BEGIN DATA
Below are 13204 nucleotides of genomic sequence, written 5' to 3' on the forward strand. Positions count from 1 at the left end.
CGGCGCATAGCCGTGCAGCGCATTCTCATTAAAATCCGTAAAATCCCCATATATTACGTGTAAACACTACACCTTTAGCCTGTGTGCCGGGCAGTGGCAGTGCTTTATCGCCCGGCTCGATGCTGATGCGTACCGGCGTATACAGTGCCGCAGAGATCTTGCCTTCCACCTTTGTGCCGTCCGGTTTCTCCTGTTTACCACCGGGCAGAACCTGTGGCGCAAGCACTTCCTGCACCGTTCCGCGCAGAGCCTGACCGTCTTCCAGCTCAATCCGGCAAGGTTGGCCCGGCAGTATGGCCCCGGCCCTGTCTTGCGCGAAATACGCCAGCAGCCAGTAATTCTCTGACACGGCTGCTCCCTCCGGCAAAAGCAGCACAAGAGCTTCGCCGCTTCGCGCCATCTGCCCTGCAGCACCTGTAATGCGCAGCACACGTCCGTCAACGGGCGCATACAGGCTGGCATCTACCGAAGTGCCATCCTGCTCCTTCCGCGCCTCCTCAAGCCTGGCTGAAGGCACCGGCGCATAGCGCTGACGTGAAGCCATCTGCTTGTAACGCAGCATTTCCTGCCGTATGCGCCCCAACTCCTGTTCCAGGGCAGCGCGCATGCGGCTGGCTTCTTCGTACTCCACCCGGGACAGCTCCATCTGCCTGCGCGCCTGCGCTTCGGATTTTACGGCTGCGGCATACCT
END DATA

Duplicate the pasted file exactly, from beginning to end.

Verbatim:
Below are 13204 nucleotides of genomic sequence, written 5' to 3' on the forward strand. Positions count from 1 at the left end.
CGGCGCATAGCCGTGCAGCGCATTCTCATTAAAATCCGTAAAATCCCCATATATTACGTGTAAACACTACACCTTTAGCCTGTGTGCCGGGCAGTGGCAGTGCTTTATCGCCCGGCTCGATGCTGATGCGTACCGGCGTATACAGTGCCGCAGAGATCTTGCCTTCCACCTTTGTGCCGTCCGGTTTCTCCTGTTTACCACCGGGCAGAACCTGTGGCGCAAGCACTTCCTGCACCGTTCCGCGCAGAGCCTGACCGTCTTCCAGCTCAATCCGGCAAGGTTGGCCCGGCAGTATGGCCCCGGCCCTGTCTTGCGCGAAATACGCCAGCAGCCAGTAATTCTCTGACACGGCTGCTCCCTCCGGCAAAAGCAGCACAAGAGCTTCGCCGCTTCGCGCCATCTGCCCTGCAGCACCTGTAATGCGCAGCACACGTCCGTCAACGGGCGCATACAGGCTGGCATCTACCGAAGTGCCATCCTGCTCCTTCCGCGCCTCCTCAAGCCTGGCTGAAGGCACCGGCGCATAGCGCTGACGTGAAGCCATCTGCTTGTAACGCAGCATTTCCTGCCGTATGCGCCCCAACTCCTGTTCCAGGGCAGCGCGCATGCGGCTGGCTTCTTCGTACTCCACCCGGGACAGCTCCATCTGCCTGCGCGCCTGCGCTTCGGATTTTACGGCTGCGGCATACCT